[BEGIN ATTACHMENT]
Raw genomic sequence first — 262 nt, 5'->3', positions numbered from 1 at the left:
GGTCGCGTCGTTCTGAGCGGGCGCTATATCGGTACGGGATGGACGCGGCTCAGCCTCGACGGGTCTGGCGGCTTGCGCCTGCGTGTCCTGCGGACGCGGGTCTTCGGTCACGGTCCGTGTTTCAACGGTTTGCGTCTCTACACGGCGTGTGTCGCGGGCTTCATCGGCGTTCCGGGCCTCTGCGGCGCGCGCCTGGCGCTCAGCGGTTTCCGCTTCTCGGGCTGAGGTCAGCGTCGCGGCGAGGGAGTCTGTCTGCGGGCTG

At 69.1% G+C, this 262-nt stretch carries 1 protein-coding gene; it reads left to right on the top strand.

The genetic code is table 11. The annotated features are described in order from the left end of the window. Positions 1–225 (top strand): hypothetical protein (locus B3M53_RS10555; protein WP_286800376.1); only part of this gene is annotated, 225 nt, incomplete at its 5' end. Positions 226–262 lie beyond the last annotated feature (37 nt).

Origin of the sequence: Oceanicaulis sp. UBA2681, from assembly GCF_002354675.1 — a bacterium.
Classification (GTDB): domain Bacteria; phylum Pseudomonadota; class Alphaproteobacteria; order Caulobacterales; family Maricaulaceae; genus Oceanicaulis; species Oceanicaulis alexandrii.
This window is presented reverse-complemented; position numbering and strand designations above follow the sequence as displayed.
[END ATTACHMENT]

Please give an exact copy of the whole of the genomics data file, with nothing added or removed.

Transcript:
Raw genomic sequence first — 262 nt, 5'->3', positions numbered from 1 at the left:
GGTCGCGTCGTTCTGAGCGGGCGCTATATCGGTACGGGATGGACGCGGCTCAGCCTCGACGGGTCTGGCGGCTTGCGCCTGCGTGTCCTGCGGACGCGGGTCTTCGGTCACGGTCCGTGTTTCAACGGTTTGCGTCTCTACACGGCGTGTGTCGCGGGCTTCATCGGCGTTCCGGGCCTCTGCGGCGCGCGCCTGGCGCTCAGCGGTTTCCGCTTCTCGGGCTGAGGTCAGCGTCGCGGCGAGGGAGTCTGTCTGCGGGCTG

At 69.1% G+C, this 262-nt stretch carries 1 protein-coding gene; it reads left to right on the top strand.

The genetic code is table 11. The annotated features are described in order from the left end of the window. Positions 1–225 (top strand): hypothetical protein (locus B3M53_RS10555; protein WP_286800376.1); only part of this gene is annotated, 225 nt, incomplete at its 5' end. Positions 226–262 lie beyond the last annotated feature (37 nt).

Origin of the sequence: Oceanicaulis sp. UBA2681, from assembly GCF_002354675.1 — a bacterium.
Classification (GTDB): domain Bacteria; phylum Pseudomonadota; class Alphaproteobacteria; order Caulobacterales; family Maricaulaceae; genus Oceanicaulis; species Oceanicaulis alexandrii.
This window is presented reverse-complemented; position numbering and strand designations above follow the sequence as displayed.